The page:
The principle at issue here is that local and state governments have an ongoing interest in capturing on the public’s behalf at least part of the uplift in land values provided by public infrastructure.

Up-front charges, including headworks charges, don’t do this; nor do our misbegotten state land taxes.

Bryan Kavanagh
Research Associate, Land Values Research Group
Melbourne, Vic


Sir Samuel Griffith
Sir Samuel Griffith
Prime Minister Rudd
Prime Minister Rudd


Sir Samuel Griffith (1845-1920), after whom Prime Minister Kevin Rudd’s federal electorate seat is named, would be turning in his grave over some of his acolyte’s recent shortcomings.

Rudd’s crazy “Indonesian Solution” to the plight of the 78 Tamil asylum seekers now refusing to budge from the Oceanic Voyager is in tatters, as it was always destined to be.  Sir Samuel, an advocate of immigration, would at least have had the 78 Tamils processed within Australia; he was a practical decision-making politician, not a shirk. Kevin Rudd has left himself open not only to the guffaws of Liberal Opposition Leader, Malcolm Turnbull, but also those of the Australian public. How did the Prime Minister dream this one up? Was he ‘set up’ by the Indonesians?

Griffith’s keen mind had early discovered that investigation and forethought will always trump glibness.

Maybe he would also encourage his similarly Ipswich-educated protege to revisit his Elementary Property Law Bill of 1890, if the Prime Minister wishes to develop an effective population growth strategy to accommodate Treasury’s estimated 35 million population for Australia by 2050.  But Griffith would cringe at Ken Henry suggesting (to a business lunch on 22 November) that Sydney and Melbourne’s populations would grow to about 7 million each in the next 40 years.

Sir Samuel’s Bill proposed a method for natural decentralisation of the population. A revenue system that, being based on land values and not upon what one earns, would charge regional cities and towns much less than capital cities, encouraging the flowering of the regions and arresting the drift towards Megapolis.  (Our town planners, too, would be well advised to look to Sir Samuel here.)

Griffith undestood that taxing work and industry was literally counter-productive. Rudd, having yet to learn this lesson, has therefore also come up short on any practical response to the GFC. But he surely doesn’t want to miss out on any of the G20 shoulder-rubbing and back-slapping!

Right at this moment, Sir Samuel Griffith is undoubtedly marking down his tyro’s report card.


Australia was not overrun and defeated.
It became dead at heart, and the rot and canker spread to its extremities.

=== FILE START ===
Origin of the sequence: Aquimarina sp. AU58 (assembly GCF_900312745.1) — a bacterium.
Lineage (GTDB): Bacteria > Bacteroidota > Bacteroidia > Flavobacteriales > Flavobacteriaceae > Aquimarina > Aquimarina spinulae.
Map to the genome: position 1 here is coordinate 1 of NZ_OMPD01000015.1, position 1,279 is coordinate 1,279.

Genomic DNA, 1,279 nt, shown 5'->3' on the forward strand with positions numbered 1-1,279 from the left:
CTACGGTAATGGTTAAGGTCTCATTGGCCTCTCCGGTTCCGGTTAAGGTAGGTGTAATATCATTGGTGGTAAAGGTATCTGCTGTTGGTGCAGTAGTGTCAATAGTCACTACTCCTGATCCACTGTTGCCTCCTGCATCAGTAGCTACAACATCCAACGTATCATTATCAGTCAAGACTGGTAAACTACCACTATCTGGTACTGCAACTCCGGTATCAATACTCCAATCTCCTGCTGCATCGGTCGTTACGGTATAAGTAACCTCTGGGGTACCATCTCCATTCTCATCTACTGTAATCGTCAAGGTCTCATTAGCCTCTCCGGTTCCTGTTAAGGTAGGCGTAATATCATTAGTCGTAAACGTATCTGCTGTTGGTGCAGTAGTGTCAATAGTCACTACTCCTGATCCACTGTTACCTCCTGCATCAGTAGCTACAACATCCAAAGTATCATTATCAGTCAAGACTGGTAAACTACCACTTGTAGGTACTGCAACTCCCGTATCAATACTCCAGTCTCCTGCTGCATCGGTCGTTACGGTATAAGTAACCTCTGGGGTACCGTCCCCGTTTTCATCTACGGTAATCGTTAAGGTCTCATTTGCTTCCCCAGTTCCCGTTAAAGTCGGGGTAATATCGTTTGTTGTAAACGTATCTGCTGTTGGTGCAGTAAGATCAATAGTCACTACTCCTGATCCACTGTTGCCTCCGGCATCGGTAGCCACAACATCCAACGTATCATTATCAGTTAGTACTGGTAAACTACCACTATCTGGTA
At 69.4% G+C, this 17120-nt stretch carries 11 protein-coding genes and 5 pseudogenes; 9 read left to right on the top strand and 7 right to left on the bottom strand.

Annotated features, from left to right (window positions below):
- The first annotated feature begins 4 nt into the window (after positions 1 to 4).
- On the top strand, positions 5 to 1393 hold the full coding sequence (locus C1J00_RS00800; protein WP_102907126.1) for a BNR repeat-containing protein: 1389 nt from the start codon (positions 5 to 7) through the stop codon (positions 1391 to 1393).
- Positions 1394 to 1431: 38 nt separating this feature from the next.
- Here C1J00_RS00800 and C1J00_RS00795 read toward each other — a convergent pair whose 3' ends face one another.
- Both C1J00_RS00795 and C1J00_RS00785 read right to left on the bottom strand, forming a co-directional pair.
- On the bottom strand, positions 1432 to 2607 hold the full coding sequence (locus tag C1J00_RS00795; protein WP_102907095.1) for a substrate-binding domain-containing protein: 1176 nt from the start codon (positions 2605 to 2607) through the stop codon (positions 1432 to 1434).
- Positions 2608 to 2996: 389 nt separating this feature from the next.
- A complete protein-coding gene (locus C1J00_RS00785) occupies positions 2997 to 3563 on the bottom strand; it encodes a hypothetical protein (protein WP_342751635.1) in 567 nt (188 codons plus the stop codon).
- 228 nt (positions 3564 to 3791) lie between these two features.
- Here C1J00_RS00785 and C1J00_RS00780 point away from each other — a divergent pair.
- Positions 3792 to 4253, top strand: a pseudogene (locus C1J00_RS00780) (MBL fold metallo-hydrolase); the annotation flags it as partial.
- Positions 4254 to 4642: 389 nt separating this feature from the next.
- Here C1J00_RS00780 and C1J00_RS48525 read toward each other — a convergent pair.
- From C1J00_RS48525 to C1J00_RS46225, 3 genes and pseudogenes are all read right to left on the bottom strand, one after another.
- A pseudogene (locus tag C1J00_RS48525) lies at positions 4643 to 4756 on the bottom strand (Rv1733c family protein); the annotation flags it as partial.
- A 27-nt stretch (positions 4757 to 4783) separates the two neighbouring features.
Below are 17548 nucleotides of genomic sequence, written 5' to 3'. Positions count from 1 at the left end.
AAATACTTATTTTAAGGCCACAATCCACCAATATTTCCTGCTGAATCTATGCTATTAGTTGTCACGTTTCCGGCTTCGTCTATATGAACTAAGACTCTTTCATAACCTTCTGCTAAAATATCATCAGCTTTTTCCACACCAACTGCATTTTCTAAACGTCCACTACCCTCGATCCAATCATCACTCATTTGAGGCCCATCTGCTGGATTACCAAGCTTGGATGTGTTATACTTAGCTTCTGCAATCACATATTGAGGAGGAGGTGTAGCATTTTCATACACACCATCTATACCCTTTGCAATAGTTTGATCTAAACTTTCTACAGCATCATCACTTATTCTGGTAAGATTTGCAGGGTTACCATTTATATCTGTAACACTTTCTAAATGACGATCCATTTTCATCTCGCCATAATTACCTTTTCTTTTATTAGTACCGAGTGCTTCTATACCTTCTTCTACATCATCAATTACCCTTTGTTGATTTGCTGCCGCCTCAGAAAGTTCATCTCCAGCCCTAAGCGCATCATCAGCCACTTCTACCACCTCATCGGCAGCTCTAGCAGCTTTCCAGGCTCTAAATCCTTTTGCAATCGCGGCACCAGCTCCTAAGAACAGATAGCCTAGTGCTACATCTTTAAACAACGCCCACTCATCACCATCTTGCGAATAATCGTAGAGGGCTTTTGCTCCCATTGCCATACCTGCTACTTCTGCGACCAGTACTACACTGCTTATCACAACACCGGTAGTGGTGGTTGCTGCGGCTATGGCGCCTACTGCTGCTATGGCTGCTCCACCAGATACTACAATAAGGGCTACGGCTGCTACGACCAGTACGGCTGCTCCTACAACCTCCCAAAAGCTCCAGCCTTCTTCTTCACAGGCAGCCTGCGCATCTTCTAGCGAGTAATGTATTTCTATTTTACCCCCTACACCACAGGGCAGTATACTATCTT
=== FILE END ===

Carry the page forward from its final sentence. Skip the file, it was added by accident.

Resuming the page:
Federally, proportional representation elected only the Senate,
because rent-seekers who divided and ruled the nation
charged that it created unstable government.
Neither main political party
offered apology for choosing,
instead of the Australian people,
the thrall of a powerful band of rentiers
using ignorance and fear as weapons.
Those who worked for a living were fined heavily
by every form of imaginable taxation,
by means of this self-serving tax regime,
natural resource holders divided Australia’s rents amongst themselves.
Everywhere, the deepening chasm between these and all others produced decay,
political, material, moral and mental.
Thus did Australians surrender their freedom
and come to languish in a slough of rent-seeking,
unwitting wage slavery and debt deflation.
Requiescat in pace

Britain calls it a depression

Phillip Street Sydney 1930s depression
Phillip Street Sydney 1930s depression


It’s starting to get interesting. Britain has just announced its sixth quarter of negative economic growth and is calling it a depression.  Not poor ol’ Gordie Brown, former world greatest treasurer, though!

As in the US, where Barack Obama has only bailed out the banks and Wall Street – not the people – there will be no recovery. The economy is people, and people need a dollar in their hands for the economy to work. If people have no more capacity to borrow, why do we bail out banks?

Australia’s land price bubble will burst shortly, so we have the advantage of extra time in which to let our press and media know there should be no bank bailouts, nor propping-up of collapsing businesses. That’s arse backwards. The people need support – through tax cuts and a national land rent system. It’s the only way out of a depression.